This couldn’t hold more true for the burgeoning content marketing sector. We’re fond of saying that content is the atomic particle of all marketing. Without it, there’s no owned media, but also no social, no PR and no advertising (where it’s called “creative”).

Brands and agencies alike are scrambling to create content, and also to distribute it, measure it, target and optimize it. To do so, they require tools.

Altimeter Group recently took a hard look at the burgeoning content marketing software landscape, and helped break down content marketing into use cases and scenarios to help marketers identify their needs as well as pinpoint the vendors in the space who might be able to address them. But that’s only the beginning of a solution to a large disconnect between need and solution.

As a content software vendor recently put it, “Most brands aren’t yet able to clearly articulate their content marketing needs or end KPIs. This makes creating an RFP and asking the right questions incredibly difficult.” Brands [and agencies] can’t frame “what’s needed” or how to get to the end goal.

This is where our new report: Content Marketing Software RFP: A Framework to Determine Needs & Solicit Proposals comes in. We recognize that existing RFP templates cannot be retrofitted to the task of soliciting content marketing solutions due to a number of specific challenges:

  • Establishing content governance, processes, strategy, and inter-departmental coordination.
  • Matching content software needs to planned investments.
  • Finding solutions that scale toward the future (e.g. new technologies, vendor partners, or channels).
  • Scoping software integration requirements, both with other marketing software, and often with enterprise software packages such as CRM or customer data.
  • Accommodate existing workflows and processes – it’s much more difficult to retrofit process to software than the inverse.
  • Winnow down to a shortlist which vendors may meet requirements.

Our report includes a two part, customizable template that guides marketers and agencies through our recommended process. First, by helping them to conduct an internal assessment and soliciting key stakeholders for input and priorities. And second, creating an RFP to be used with selected vendors. This second part contains both essential background information and a response sheet for the vendor.

All in all, there are seven steps to this process, including looking beyond marketing into cross-functional needs, as well as integration with other software systems.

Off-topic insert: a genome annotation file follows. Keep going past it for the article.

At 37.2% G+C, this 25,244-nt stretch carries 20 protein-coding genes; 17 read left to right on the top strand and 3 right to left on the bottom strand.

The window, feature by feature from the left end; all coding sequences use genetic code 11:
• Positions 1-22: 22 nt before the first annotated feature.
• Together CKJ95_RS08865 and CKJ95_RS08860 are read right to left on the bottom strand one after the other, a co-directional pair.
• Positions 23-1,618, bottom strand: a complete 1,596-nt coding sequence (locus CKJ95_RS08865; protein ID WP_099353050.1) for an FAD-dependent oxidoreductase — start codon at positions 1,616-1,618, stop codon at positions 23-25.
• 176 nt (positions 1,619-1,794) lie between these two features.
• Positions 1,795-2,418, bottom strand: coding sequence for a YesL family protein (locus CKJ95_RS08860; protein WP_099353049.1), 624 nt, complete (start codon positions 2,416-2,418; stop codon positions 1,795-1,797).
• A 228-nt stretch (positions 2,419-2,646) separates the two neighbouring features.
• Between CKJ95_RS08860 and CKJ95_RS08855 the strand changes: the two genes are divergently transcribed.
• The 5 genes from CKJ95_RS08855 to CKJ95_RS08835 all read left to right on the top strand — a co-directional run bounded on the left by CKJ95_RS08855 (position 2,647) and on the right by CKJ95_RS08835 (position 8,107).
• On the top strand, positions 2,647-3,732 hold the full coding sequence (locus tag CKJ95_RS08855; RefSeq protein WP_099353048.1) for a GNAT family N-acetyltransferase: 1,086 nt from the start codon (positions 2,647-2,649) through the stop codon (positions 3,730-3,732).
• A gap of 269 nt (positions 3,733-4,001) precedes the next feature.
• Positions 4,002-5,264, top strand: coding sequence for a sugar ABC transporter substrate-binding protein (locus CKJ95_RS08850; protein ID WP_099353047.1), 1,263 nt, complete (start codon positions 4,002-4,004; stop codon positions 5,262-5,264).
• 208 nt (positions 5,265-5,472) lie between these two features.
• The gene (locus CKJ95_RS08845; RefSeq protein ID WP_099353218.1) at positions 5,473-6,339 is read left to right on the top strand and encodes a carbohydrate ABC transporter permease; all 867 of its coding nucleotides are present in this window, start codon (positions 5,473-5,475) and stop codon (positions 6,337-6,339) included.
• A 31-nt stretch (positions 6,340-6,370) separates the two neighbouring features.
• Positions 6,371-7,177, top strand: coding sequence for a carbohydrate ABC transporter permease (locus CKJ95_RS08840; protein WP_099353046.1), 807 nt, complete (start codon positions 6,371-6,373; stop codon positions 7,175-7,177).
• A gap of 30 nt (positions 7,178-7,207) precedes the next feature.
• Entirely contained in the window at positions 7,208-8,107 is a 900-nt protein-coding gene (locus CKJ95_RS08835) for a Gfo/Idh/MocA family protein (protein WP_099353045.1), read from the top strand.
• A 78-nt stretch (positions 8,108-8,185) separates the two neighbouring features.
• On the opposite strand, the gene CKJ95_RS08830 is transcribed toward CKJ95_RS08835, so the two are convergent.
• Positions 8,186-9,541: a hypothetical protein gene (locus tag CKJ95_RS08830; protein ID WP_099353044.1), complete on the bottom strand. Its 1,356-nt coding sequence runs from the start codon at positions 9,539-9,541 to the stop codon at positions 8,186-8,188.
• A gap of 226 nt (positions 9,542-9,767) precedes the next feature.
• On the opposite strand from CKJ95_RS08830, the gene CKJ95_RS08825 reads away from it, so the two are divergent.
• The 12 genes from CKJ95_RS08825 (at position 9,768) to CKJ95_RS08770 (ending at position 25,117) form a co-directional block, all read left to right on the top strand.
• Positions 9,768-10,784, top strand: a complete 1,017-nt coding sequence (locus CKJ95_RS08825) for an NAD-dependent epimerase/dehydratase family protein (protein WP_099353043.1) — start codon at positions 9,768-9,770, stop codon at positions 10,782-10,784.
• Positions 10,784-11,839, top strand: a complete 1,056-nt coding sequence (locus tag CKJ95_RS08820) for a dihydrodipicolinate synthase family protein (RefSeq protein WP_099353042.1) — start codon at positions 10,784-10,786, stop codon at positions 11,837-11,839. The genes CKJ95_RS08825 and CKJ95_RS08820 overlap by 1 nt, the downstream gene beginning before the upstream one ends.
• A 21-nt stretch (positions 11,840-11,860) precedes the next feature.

We hope our report and template facilitates your own proposal process, and welcome feedback on where it’s working, and where it can use improvement.

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Additional Resources

Cross-posted with the Altimeter Group blog

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No, Social Advertising Isn’t “Over”

Murky research collided with lazy journalism last week to create a torrent of #socialmedia + #advertising = #fail link bait. Headlines in publications generally deemed respectable, and journalistically responsible, heralded the end of social media marketing.

“Social Media Fail to Live Up to Early Marketing Hype” trumpeted The Wall Street Journal. “This Is the New Stat Facebook Should Be Worrying About,” tsk-tsked Time. “Tweets, Likes, and Shares Don’t Make Us Buy Stuff, Americans Say,” echoed Bloomberg Businessweek. “Advertising On Facebook And Twitter Barely Even Works” came from Business Insider, and most pithily, Valleywag added, “Social Media Ads Don’t Do Shit.”

The root of this social-media-don’t-work brouhaha was a Gallup report entitled “The State of the American Consumer.” It professed that 62 percent of U.S. consumers do not believe the major social networking platforms: Facebook, Twitter, LinkedIn, and Google+, affect their purchase decisions. Additionally, Gallup claims 48 percent of Millennial shoppers are uninfluenced by social media when it comes to buying stuff.

So much for the $5.1 billion advertisers spent on social advertising last year (not to mention billions more on social media marketing programs).

The lone voice of sanity in the media was a well-reported piece in Adweek, pointing out that not only is Gallup using data from late 2012 to make this dubious point, but worse, the data are self reported. No brand or agency would ever in a million years rely on self-reported data to assess or measure ad effectiveness. Self-reported data are near-worthless.

Google the term, in fact, and you’ll come up with results such as: “Self-reported studies have validity problems” and “notoriously unreliable.”